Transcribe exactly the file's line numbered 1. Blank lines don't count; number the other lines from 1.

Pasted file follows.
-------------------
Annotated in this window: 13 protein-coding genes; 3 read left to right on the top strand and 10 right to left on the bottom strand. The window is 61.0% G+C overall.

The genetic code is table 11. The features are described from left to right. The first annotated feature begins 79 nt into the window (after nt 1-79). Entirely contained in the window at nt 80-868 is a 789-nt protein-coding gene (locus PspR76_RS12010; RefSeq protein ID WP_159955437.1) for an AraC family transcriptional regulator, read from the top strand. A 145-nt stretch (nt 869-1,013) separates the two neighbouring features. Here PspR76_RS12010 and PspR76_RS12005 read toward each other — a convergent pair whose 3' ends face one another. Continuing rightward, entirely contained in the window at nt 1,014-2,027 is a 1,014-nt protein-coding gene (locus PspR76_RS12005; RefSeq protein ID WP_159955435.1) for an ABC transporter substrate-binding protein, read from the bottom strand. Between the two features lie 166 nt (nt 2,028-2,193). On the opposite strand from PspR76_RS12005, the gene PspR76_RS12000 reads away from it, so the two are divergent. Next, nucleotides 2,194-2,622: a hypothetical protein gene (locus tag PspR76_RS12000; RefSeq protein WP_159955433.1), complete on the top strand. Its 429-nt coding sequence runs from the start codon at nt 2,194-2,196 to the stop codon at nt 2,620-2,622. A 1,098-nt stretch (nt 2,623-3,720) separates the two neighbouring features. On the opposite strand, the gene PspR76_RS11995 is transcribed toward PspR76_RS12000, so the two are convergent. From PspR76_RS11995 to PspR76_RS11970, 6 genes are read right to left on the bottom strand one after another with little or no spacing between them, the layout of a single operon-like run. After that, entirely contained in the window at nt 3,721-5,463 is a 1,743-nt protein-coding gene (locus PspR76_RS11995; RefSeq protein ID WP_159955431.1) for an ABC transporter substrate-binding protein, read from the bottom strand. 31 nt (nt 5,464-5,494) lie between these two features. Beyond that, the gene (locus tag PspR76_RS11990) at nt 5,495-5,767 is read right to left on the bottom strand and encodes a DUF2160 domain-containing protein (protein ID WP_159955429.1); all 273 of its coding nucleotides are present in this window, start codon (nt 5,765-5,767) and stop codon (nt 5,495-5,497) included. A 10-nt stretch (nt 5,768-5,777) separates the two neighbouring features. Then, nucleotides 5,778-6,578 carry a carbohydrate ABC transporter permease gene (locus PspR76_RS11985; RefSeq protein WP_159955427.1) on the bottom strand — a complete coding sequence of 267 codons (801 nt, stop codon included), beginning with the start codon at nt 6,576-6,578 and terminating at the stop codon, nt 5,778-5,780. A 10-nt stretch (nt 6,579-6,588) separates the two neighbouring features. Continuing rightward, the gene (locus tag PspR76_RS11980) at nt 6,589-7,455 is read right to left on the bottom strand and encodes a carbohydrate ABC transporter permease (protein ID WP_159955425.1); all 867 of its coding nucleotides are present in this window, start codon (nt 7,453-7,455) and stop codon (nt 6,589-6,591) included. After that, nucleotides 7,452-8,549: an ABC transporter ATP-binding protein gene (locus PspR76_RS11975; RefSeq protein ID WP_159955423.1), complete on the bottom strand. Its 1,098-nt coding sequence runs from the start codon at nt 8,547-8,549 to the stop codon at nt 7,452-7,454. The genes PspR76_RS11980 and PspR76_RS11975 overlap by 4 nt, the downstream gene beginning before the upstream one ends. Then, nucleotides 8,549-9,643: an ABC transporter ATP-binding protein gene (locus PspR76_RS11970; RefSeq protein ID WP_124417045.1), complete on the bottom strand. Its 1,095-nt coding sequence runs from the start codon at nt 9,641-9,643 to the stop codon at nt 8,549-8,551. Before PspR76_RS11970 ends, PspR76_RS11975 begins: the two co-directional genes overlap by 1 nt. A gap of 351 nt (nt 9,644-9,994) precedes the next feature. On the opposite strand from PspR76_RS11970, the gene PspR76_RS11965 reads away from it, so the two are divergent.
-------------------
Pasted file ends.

Annotated in this window: 13 protein-coding genes; 3 read left to right on the top strand and 10 right to left on the bottom strand. The window is 61.0% G+C overall.